Fundy National Park - Located near the town of Alma along the Bay of Fundy, this national park is home to more than two dozen waterfalls, a rugged coastline, forest and lots of scenic trails. Some of the best waterfalls to capture include Dickson Falls, the most popular in the park, which can be views by taking a short, approximate one-mile trail that follows Dickson Brook. Third Vault Falls is the highest waterfall in the park at over 52-feet-high, accessed via a 5-mile roundtrip trail, with stairs in place to make it easier to traverse some of the steep areas.
Reversing Falls - This unique phenomenon on the Saint John River is a series of rapids where the river flows into the Bay of Fundy. At high tide, the rush of water forces its way up the river which causes it to run in reverse, with the rapids flowing against the current. One of the best places for a photo is from the Reversing Falls Bridge.
Grand Manan - Grand Mana is a fabulous place for shooting photos of lighthouses and unspoiled beaches as well as offering great kayaking, hiking and charming fishing villages.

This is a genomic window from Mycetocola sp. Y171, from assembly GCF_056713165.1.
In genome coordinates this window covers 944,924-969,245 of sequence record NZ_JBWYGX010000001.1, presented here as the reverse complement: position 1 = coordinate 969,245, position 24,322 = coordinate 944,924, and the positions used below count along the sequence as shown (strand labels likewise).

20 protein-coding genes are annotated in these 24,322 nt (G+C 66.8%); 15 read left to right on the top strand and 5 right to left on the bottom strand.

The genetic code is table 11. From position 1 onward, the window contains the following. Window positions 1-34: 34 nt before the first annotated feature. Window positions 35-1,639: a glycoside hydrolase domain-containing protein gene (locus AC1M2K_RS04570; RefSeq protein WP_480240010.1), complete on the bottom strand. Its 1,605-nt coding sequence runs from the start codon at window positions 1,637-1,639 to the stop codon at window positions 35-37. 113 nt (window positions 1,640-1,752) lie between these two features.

St. George - This photogenic town is filled with enticing sights, but arguably the best is the view of St. George Gorge at First Falls with the red dam making it look as if it’s a painting come to life.
Kouchibouguac National Park - Located in eastern New Brunswick along the Gulf of St. Lawrence, this park offers a wealth of opportunities with barrier islands, sand dunes, forest, salt marsh and lots of wildlife. Just some of the creatures you might spot here include moose, black bears, coyotes, seals and birds.
Prince Edward Island
Prince Edward Island National Park - Located along the island’s north shore on the Gulf of Lawrence, stretching for about 40 miles along the coast, this park features beaches and sand dunes, wetlands and sand marshes that provide important habitat for all sorts of birds. The red sand beaches make for especially spectacular photos. Covehead Harbour Lighthouse is also located here and is easy to access and photograph.
Cape Tyron - One of the top spots to capture the most impressive cliffs on the island, here they rise nearly 100-feet from sea level.